So far, no French president’s approval ratings have suffered because of these projects (Beardsley, 2013). Moreover, they have received support from the US as well as the UK for such programmes due to their interlocking narratives on terror.
Similarly, the popular reaction registered in this case is quite the opposite of what was observed about her involvement in CAR under Operation Sangaris, which soon ran into difficulties and eventually led to her withdrawal in 2016. It has further reinforced the idea that premature departure from the region would only precipitate this jihadist issue by facilitating the unfettered growth of international terror organisations.
Nevertheless, speaking of misguided priorities, it is not a case of protecting Africans first but an exercise in self-preservation. The main fear of the Europeans is the linking up of the terror groups in Libya with those in the Sahel. If they manage to link up and consolidate their holdings, they would then be in a position to directly threaten the European continent. (FATF, 2016) So France has carefully avoided the term elimination of terrorism. Rather it only seeks ‘disruption’ of this link-up between north-south terror groups. Consequently, she is into harass-warfare limited to disrupting supply lines of terror groups across the broad front of Sahel. To this end, she has been building bases and airstrips for drones across the region to facilitate a rather endless streak. (Cold-Ravnkilde ispi, 2019)
However, this might not only go against French interests but would also threaten their number one security priority, the French citizens in both the mainland and Africa. In the latter case particularly, experience has shown that ransom money has become one of the major sources of income for these organisations (Taylor, 2019). This income, together with money raised from trafficking, has in fact, become so potent that it even competes with the funds available with the government in certain regions (Clingendael, 2015) particularly due to rampant corruption and low mutation of Foreign aid (Chauzul, 2015).
Politician Selling the Intervention to the French Leadership
Of the many responsible, M. E. Henke’s (2017) singles out the French Defence Minister Le Drian who pushed for Malian intervention against the advice given by the Foreign Office repeating, “If we don’t fight today in Mali, we will fight tomorrow in Marseille” (Lasserre and Oberlé, 2013). He was skeptical of any multilateral solution to the Malian conflict and particularly snarled at ECOWAS’ capabilities. He believed that French forces are best suited to deal with this problem and they act best when operating alone. The slow and insufficient mobilisation by ECOWAS states fulfilled his prophesies and the time appeared right to him to fulfill his main political objective of re-establishing the abilities of the French to act unilaterally. Internally, he also wanted to regain the power lost to Élysée. The Defence Chief of Staff, a military officer attached to the president, had been delegated control of key issue areas previously under the control of the Defence Minister by two executive orders. On assuming office, he had initiated reforms which had already clipped the wings of senior defence officers, and such an intervention would have restored decision-making back to his control and pacified the handicapped officers (Lasserre and Oberlé, 2013). So, as Henke (2017) notes, he changed the wording from rebels to ‘jihadist groups’ to ‘jihadist terrorist groups’ (“groups djihadistes terroristes) to highlight that the threat is intense. He also reintroduced the term ‘war’ into the French defence vocabulary which had been in disuse since the Algerian war (1954-62). So instead of an ‘intervention’, it was to be a ‘war’ against ‘jihadist terrorist groups’. To top it off he was, as Henke noted, actively involved in disputing any multilateral solution which was suggested in place of a French-led intervention. Through the media, particularly his ‘unofficial’ news briefings based of drone footages, he created such public support that in the February polls of 2013, 63% were in favour of the intervention (Chivvis, 2016).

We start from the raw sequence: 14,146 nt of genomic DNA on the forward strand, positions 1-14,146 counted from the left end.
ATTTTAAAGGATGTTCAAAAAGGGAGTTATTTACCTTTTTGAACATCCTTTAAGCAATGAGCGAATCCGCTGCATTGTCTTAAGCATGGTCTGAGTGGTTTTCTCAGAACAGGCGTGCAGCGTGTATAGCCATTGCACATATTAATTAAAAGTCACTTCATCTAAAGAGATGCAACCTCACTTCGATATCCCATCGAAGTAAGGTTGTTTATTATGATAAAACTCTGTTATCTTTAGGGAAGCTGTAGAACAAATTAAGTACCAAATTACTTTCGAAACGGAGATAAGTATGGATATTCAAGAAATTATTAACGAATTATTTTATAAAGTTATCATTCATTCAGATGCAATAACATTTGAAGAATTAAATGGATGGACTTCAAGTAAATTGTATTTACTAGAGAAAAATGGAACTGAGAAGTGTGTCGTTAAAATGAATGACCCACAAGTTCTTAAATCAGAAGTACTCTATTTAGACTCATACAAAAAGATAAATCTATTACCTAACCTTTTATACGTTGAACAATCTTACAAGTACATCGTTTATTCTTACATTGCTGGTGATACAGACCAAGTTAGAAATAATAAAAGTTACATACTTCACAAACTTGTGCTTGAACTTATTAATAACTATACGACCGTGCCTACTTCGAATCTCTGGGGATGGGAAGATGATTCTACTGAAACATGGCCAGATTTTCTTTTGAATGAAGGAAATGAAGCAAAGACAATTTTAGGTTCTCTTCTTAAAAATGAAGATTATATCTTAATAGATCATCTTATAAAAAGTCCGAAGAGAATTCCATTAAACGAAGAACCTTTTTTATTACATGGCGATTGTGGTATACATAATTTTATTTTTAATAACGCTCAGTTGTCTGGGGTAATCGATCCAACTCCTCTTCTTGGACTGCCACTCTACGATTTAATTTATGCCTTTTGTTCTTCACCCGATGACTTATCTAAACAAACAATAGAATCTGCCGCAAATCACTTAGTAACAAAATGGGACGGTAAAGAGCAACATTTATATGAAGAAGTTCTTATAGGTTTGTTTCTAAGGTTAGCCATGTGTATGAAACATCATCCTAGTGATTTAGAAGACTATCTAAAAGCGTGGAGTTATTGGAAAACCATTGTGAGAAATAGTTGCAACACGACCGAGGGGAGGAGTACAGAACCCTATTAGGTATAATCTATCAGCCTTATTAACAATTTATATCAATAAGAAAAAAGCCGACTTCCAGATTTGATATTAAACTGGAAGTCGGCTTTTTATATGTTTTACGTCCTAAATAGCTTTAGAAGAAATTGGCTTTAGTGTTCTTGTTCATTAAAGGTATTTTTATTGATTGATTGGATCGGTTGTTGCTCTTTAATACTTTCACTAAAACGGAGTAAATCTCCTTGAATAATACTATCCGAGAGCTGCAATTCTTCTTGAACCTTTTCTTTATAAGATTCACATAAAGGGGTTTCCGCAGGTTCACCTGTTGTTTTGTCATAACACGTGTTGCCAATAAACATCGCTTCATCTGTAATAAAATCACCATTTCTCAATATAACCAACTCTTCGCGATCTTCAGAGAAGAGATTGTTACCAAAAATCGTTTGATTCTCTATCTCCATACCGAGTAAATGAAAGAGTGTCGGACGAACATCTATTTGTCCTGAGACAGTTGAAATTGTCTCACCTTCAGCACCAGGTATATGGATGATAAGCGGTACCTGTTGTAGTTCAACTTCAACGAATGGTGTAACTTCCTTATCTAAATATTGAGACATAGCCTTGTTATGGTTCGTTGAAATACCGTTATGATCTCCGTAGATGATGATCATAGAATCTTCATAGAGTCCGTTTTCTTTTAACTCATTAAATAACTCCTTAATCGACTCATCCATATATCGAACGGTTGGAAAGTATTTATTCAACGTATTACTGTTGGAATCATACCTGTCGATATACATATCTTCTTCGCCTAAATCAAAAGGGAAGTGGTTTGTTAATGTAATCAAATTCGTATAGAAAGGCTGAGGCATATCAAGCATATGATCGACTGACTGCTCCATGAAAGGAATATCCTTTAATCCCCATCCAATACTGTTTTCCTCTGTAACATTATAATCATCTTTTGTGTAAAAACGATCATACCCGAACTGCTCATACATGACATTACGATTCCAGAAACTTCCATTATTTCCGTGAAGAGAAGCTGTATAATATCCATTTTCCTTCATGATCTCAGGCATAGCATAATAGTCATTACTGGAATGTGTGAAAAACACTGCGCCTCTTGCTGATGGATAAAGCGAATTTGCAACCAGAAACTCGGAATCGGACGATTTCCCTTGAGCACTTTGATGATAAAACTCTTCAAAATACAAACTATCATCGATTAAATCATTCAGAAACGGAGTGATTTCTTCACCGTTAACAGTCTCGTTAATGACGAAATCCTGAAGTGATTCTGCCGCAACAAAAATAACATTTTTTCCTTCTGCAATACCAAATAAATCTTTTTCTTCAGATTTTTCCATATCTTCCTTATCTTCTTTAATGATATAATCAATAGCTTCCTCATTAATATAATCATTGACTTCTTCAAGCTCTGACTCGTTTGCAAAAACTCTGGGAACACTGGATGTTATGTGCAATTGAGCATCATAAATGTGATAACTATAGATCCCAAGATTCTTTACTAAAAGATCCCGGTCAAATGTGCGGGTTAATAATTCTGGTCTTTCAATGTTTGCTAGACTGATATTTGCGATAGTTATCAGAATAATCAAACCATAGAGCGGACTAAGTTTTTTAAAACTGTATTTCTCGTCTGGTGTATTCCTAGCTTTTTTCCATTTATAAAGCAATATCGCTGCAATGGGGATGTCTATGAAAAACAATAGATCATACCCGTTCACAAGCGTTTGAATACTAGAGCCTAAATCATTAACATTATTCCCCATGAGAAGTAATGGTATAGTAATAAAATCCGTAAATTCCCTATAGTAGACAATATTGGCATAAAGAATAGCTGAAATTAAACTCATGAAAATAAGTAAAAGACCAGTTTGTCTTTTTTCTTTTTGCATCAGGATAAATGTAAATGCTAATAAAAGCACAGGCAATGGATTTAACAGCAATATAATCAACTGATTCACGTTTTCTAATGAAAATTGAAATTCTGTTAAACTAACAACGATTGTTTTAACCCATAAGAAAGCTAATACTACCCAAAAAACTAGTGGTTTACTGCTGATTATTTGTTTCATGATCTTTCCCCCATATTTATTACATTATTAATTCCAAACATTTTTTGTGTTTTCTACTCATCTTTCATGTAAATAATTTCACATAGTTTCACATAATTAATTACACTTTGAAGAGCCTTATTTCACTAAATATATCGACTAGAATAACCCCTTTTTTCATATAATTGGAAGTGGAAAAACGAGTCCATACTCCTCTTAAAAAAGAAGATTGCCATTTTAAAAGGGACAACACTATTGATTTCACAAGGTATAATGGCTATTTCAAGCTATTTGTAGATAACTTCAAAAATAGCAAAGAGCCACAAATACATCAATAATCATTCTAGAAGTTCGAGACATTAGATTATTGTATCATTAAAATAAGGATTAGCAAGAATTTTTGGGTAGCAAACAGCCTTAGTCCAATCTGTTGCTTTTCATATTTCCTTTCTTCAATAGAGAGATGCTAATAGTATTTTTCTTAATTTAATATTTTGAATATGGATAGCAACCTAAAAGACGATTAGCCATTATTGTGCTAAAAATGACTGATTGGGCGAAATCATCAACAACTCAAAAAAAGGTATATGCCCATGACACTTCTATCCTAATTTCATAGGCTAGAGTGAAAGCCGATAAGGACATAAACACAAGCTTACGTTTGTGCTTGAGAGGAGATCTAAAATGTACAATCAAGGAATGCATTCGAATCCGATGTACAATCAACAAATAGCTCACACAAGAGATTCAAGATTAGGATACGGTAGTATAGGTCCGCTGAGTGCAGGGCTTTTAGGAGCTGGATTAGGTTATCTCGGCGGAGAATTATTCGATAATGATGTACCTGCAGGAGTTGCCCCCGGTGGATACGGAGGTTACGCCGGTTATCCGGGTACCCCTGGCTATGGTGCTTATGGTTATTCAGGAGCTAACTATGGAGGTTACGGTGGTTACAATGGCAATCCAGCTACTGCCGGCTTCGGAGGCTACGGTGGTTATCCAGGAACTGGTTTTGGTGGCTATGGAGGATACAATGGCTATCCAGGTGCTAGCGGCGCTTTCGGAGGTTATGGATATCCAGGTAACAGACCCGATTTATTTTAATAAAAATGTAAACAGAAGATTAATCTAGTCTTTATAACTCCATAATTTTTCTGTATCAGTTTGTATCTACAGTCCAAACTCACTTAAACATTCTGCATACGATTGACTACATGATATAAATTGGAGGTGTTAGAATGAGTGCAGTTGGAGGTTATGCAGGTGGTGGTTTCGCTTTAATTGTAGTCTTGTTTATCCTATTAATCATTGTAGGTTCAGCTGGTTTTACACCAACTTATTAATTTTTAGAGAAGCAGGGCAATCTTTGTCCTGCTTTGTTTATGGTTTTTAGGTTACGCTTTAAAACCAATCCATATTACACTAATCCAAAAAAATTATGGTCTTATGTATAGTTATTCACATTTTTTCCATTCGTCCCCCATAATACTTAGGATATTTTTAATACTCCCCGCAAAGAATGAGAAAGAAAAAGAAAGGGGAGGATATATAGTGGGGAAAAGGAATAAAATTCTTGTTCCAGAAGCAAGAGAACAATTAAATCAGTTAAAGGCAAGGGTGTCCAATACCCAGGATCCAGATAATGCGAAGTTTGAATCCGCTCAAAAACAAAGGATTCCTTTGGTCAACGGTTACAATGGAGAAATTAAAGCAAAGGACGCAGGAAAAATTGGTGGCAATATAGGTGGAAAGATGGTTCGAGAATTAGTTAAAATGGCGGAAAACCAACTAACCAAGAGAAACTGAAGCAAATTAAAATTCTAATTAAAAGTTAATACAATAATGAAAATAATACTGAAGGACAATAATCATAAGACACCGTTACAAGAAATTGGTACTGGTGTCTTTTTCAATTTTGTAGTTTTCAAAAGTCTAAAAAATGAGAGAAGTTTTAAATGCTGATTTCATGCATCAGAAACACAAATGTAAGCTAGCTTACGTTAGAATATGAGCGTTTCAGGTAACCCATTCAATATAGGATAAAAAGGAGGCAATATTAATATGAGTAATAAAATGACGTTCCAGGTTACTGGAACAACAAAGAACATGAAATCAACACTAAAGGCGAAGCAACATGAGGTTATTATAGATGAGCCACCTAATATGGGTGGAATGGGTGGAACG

Planning of Operation Serval was then put into action after a high-level meeting on October 31st, 2012 and assets were mobilised to plan out the deployment. A list of ‘pretexts’, like execution of a French hostage, was prepared to look for a ‘window of opportunity’ to strike. By January 8th, such information was relayed that Dioncounda Traoré’s government was about to fall as the rebels were in contact with coup leader Capitaine Sanogo and together they could threaten the capital both from the rebels as well as with another coup d’état. On 10th January 2013, Le Drian met Hollande who under the French constitution could unilaterally declare war without parliamentary approval. Hollande, a socialist president, obliged as Le Drian was his best man in the cabinet (Chivvis, 2016) and the latter may have convinced the former that it was the ripe moment to project a strong president (Bergamaschi and Diawara 2014; Chivvis, 2016). French allies in West Africa accepted, rather argued for an immediate military response. Mahamadou Issoufou (Niger) pleaded to save his country from the terror contagion and presidents Macky Sall (Senegal) and Alpha Condé (Guinea) supported Le Drian’s solution (Charbonneau and Sears 2014).